FIG. 4 is a cross-sectional view of a system 400 that embodies the invention. The system 400 includes a housing 402 disposed relative to an alignment ring 404. The housing 402 is coupled to an extensive portion 406 having one or more through-holes 408 for securing the system 400 to a wall or surface (e.g., bulkhead) through which a shaft 410 passes along a longitudinal axis A. The housing 402 defines an interior surface 412. The interior surface 412 can create a seal with respect to the alignment ring 404 by reacting against one or more o-rings 414 disposed with respect to the alignment ring 404. Annular grooves 416 within the alignment ring 404 accommodate the o-rings 414.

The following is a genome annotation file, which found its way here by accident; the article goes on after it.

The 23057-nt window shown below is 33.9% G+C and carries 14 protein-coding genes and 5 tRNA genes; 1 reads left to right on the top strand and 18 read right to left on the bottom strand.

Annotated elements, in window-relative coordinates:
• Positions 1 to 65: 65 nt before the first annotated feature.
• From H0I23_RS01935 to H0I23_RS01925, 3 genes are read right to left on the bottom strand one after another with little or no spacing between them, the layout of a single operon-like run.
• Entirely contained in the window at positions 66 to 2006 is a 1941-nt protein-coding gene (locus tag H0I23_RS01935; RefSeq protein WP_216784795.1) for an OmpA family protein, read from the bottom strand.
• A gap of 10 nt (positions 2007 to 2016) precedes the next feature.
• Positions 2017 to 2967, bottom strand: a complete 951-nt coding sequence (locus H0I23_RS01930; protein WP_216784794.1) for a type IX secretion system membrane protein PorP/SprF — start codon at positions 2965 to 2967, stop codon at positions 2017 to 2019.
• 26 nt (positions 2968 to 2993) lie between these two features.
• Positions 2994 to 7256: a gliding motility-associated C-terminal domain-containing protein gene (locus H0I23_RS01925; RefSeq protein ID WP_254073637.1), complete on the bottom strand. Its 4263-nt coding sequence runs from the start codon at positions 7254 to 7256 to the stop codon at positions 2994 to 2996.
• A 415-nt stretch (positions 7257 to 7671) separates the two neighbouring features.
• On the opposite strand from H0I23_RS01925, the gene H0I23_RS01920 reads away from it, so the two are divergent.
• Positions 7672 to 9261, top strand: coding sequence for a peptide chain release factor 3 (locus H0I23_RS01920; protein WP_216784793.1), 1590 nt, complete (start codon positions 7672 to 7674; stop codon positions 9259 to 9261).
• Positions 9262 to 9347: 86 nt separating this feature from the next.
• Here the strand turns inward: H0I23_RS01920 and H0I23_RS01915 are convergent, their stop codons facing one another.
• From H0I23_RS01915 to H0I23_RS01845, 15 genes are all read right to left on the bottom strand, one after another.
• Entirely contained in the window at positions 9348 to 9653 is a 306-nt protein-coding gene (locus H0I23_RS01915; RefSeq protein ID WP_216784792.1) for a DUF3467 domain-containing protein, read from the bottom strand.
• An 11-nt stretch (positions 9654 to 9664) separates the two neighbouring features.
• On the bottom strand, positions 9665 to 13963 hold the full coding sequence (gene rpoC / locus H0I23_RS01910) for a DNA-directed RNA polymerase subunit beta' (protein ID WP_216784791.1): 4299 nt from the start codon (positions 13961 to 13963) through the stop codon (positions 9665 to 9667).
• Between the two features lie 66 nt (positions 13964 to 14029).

The system 400 includes a seal 418 disposed relative to a cavity 420 in a portion 422 of the alignment ring 404 configured to be disposed adjacent the shaft 410. The seal 418 defines a pocket 424 and an opening 426 to permit a fluid to interact with a gel material (not shown) disposed in the pocket 424. In some embodiments, the seal 418 is referred to as a “back-to-back” seal because when the gel material expands in the presence of a fluid, the gel material reacts against opposing faces 428 of the pocket 424 to force the bottom portion 430 (e.g., two oppositely-oriented axial lips 432 a and 432 b) of the seal 418 radially toward the shaft 410. The system 400 also includes two rings 434 disposed between the shaft 410 and the system 400. In general, each of the rings 434 is similar to the ring 122 discussed above with respect to FIG. 1.